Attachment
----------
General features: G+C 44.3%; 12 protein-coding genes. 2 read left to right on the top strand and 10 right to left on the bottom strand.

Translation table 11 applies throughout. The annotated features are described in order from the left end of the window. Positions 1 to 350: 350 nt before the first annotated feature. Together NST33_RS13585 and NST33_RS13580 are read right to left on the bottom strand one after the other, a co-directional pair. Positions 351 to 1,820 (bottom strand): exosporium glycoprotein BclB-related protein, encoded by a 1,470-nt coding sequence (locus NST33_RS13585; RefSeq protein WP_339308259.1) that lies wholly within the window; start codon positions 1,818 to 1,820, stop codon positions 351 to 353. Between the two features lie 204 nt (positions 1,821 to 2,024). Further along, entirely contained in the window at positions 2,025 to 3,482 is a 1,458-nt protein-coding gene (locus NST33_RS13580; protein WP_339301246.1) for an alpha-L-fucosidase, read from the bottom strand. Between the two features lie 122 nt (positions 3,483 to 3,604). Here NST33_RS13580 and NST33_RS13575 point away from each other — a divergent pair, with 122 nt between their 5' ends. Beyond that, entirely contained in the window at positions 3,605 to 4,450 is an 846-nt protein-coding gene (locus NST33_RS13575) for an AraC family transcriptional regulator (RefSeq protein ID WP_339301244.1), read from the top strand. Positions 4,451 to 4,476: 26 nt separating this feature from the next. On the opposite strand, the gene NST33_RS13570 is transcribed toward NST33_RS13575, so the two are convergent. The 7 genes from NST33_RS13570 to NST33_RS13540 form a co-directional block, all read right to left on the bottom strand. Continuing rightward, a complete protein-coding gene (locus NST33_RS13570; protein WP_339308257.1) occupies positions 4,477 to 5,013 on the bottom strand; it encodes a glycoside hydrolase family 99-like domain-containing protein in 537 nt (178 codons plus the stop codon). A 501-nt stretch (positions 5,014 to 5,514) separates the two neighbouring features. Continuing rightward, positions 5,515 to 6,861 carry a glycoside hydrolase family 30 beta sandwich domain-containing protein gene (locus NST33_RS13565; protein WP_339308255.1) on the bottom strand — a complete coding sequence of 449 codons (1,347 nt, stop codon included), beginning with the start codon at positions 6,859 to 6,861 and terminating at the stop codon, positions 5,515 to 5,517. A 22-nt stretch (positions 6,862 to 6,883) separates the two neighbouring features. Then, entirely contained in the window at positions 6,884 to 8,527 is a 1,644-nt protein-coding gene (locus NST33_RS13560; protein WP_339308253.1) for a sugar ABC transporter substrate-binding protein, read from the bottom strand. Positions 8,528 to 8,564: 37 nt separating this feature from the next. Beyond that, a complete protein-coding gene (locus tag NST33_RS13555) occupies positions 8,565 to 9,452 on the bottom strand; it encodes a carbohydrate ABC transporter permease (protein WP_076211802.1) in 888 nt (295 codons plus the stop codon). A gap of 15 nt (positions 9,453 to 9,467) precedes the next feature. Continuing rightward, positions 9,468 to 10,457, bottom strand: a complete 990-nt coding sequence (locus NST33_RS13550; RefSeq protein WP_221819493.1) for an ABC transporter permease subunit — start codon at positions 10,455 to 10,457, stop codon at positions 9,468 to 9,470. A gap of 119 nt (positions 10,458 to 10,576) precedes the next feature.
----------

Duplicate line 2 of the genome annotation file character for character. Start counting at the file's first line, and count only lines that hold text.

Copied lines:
Translation table 11 applies throughout. The annotated features are described in order from the left end of the window. Positions 1 to 350: 350 nt before the first annotated feature. Together NST33_RS13585 and NST33_RS13580 are read right to left on the bottom strand one after the other, a co-directional pair. Positions 351 to 1,820 (bottom strand): exosporium glycoprotein BclB-related protein, encoded by a 1,470-nt coding sequence (locus NST33_RS13585; RefSeq protein WP_339308259.1) that lies wholly within the window; start codon positions 1,818 to 1,820, stop codon positions 351 to 353. Between the two features lie 204 nt (positions 1,821 to 2,024). Further along, entirely contained in the window at positions 2,025 to 3,482 is a 1,458-nt protein-coding gene (locus NST33_RS13580; protein WP_339301246.1) for an alpha-L-fucosidase, read from the bottom strand. Between the two features lie 122 nt (positions 3,483 to 3,604). Here NST33_RS13580 and NST33_RS13575 point away from each other — a divergent pair, with 122 nt between their 5' ends. Beyond that, entirely contained in the window at positions 3,605 to 4,450 is an 846-nt protein-coding gene (locus NST33_RS13575) for an AraC family transcriptional regulator (RefSeq protein ID WP_339301244.1), read from the top strand. Positions 4,451 to 4,476: 26 nt separating this feature from the next. On the opposite strand, the gene NST33_RS13570 is transcribed toward NST33_RS13575, so the two are convergent. The 7 genes from NST33_RS13570 to NST33_RS13540 form a co-directional block, all read right to left on the bottom strand. Continuing rightward, a complete protein-coding gene (locus NST33_RS13570; protein WP_339308257.1) occupies positions 4,477 to 5,013 on the bottom strand; it encodes a glycoside hydrolase family 99-like domain-containing protein in 537 nt (178 codons plus the stop codon). A 501-nt stretch (positions 5,014 to 5,514) separates the two neighbouring features. Continuing rightward, positions 5,515 to 6,861 carry a glycoside hydrolase family 30 beta sandwich domain-containing protein gene (locus NST33_RS13565; protein WP_339308255.1) on the bottom strand — a complete coding sequence of 449 codons (1,347 nt, stop codon included), beginning with the start codon at positions 6,859 to 6,861 and terminating at the stop codon, positions 5,515 to 5,517. A 22-nt stretch (positions 6,862 to 6,883) separates the two neighbouring features. Then, entirely contained in the window at positions 6,884 to 8,527 is a 1,644-nt protein-coding gene (locus NST33_RS13560; protein WP_339308253.1) for a sugar ABC transporter substrate-binding protein, read from the bottom strand. Positions 8,528 to 8,564: 37 nt separating this feature from the next. Beyond that, a complete protein-coding gene (locus tag NST33_RS13555) occupies positions 8,565 to 9,452 on the bottom strand; it encodes a carbohydrate ABC transporter permease (protein WP_076211802.1) in 888 nt (295 codons plus the stop codon). A gap of 15 nt (positions 9,453 to 9,467) precedes the next feature. Continuing rightward, positions 9,468 to 10,457, bottom strand: a complete 990-nt coding sequence (locus NST33_RS13550; RefSeq protein WP_221819493.1) for an ABC transporter permease subunit — start codon at positions 10,455 to 10,457, stop codon at positions 9,468 to 9,470. A gap of 119 nt (positions 10,458 to 10,576) precedes the next feature.